Linc Luthier Impression

Sculpture With Strings
Sculpture With Strings

Sure, it’s great to pick up a vintage Strat or Les Paul and marvel at its aged patina. It’s also a wonderful feeling to pick up a customized, totally handcrafted guitar. And I can’t think of many custom guitars that are as hip and original as the Linc Luthier Impression – it’s a singular playing experience.

Who exactly is Linc Luthier? Linc is a guitar builder in Southern California who makes electric guitars, basses, and baritones, each with the distinctive Linc body shape and headstock (he also makes modern-looking upright basses and violins). Frankly, with a body this original, either you’re going to love it or you’re not – a ’52 Telecaster, this ain’t. The sweep of its enormous horns reminds me of an ancient Greek lyre or a similar harp-link instrument, while others may see an upside-down B.C. Rich Mockingbird. Personally, I find the shape very alluring. If I was playing a gig and wanted to be noticed by everyone in the joint, I’d bring the Impression. It’s a showstopper.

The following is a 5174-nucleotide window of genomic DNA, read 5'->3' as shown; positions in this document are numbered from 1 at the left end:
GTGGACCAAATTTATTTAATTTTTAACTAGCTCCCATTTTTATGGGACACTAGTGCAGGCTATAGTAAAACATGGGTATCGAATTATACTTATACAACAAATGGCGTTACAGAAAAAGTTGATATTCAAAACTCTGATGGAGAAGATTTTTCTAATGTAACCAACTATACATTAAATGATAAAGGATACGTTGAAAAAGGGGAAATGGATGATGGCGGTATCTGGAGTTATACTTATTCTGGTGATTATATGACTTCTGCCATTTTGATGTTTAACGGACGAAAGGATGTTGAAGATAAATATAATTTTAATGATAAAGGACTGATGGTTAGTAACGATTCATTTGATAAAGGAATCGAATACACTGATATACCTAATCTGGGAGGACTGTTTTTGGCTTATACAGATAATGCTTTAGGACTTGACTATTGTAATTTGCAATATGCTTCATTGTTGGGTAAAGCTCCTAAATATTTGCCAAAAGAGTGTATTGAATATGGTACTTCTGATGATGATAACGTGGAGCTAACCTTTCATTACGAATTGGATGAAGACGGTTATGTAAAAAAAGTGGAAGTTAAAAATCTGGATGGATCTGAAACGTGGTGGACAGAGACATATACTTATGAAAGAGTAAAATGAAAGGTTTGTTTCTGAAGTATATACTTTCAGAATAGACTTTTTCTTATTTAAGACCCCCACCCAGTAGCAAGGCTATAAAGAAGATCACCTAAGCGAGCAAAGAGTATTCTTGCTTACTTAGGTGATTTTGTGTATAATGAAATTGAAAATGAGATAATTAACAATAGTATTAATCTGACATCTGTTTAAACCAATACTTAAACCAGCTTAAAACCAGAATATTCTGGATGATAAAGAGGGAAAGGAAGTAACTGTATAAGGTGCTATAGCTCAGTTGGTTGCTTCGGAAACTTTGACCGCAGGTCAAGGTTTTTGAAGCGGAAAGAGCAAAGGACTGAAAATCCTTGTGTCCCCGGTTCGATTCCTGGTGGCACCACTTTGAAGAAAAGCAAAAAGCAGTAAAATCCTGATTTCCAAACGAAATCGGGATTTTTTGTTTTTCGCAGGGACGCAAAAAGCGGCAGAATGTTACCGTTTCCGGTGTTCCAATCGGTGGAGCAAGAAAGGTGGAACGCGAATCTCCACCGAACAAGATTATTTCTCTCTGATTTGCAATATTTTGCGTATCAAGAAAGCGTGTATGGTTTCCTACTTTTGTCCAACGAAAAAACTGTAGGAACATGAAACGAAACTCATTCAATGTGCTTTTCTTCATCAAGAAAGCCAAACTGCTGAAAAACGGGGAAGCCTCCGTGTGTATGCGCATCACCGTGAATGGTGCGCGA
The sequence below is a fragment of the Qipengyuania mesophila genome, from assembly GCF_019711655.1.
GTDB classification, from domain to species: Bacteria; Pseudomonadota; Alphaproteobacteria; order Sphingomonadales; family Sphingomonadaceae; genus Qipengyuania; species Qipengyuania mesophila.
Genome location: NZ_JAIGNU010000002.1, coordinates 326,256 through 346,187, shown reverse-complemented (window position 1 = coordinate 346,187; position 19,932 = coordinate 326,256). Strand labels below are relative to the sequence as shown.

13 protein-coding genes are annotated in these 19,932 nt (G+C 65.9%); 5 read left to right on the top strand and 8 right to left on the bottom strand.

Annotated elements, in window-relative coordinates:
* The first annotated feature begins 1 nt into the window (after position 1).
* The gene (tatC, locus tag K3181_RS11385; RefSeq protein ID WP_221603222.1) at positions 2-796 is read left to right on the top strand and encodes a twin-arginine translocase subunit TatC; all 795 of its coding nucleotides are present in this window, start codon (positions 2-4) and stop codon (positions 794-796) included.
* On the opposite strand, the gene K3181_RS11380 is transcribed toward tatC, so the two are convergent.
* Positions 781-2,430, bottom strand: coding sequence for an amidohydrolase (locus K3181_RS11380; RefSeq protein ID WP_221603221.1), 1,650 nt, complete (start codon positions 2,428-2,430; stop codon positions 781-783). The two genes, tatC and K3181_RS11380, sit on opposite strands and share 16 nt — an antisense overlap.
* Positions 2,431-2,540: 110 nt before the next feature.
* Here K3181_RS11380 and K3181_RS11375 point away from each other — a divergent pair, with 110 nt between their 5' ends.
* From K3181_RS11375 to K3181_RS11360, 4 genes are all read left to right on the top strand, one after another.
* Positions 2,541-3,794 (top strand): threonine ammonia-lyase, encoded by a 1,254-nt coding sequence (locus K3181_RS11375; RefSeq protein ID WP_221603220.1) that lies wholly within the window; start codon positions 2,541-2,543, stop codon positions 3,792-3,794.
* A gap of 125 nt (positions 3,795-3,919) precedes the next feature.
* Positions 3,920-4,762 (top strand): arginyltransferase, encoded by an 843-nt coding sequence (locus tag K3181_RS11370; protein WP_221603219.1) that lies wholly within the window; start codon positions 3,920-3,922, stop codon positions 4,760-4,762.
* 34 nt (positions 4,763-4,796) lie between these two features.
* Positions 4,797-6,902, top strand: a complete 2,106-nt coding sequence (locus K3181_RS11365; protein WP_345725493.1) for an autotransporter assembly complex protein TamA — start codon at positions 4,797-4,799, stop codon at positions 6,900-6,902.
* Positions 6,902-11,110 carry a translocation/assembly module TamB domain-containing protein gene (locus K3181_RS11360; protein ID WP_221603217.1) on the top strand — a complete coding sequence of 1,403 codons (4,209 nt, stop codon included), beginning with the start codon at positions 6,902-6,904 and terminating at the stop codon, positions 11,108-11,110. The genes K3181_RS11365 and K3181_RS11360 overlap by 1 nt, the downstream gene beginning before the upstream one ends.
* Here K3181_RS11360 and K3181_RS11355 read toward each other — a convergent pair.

Like many Linc Luthier guitars, the body on our review instrument has a chambered body composed of exotic hardwoods – just check out those unique f-holes. The chambered construction also makes for a deep body – about 2″ from back to front. The top and back are made of dark, bookmatched Zirocote wood with walnut-colored Prima Vera sides. The headstock and neck is a sandwich of Zirocote and flame-maple pieces, with the maple continuing through the body to the endpin, allowing for a totally smooth heel for upper-fret playing. The neck scale is 2511/32″ and the radius is “completely flat,” according to the builder.

The fret dots are made of black mother-of-pearl and the side markers are thin, inlaid maple strips. The nut is pink ivory – the rarest wood in the world, according to Linc’s literature – and the circular crown on the headstock is a sandwiched section of Paua shell, Koa, and flame maple. It’s clear that Linc spares no expense when it comes to materials. (Heck, if I had the space I’d also tell you about the plush, handmade case that comes with each Linc Luthier instrument. Trust me – it’s sweet.)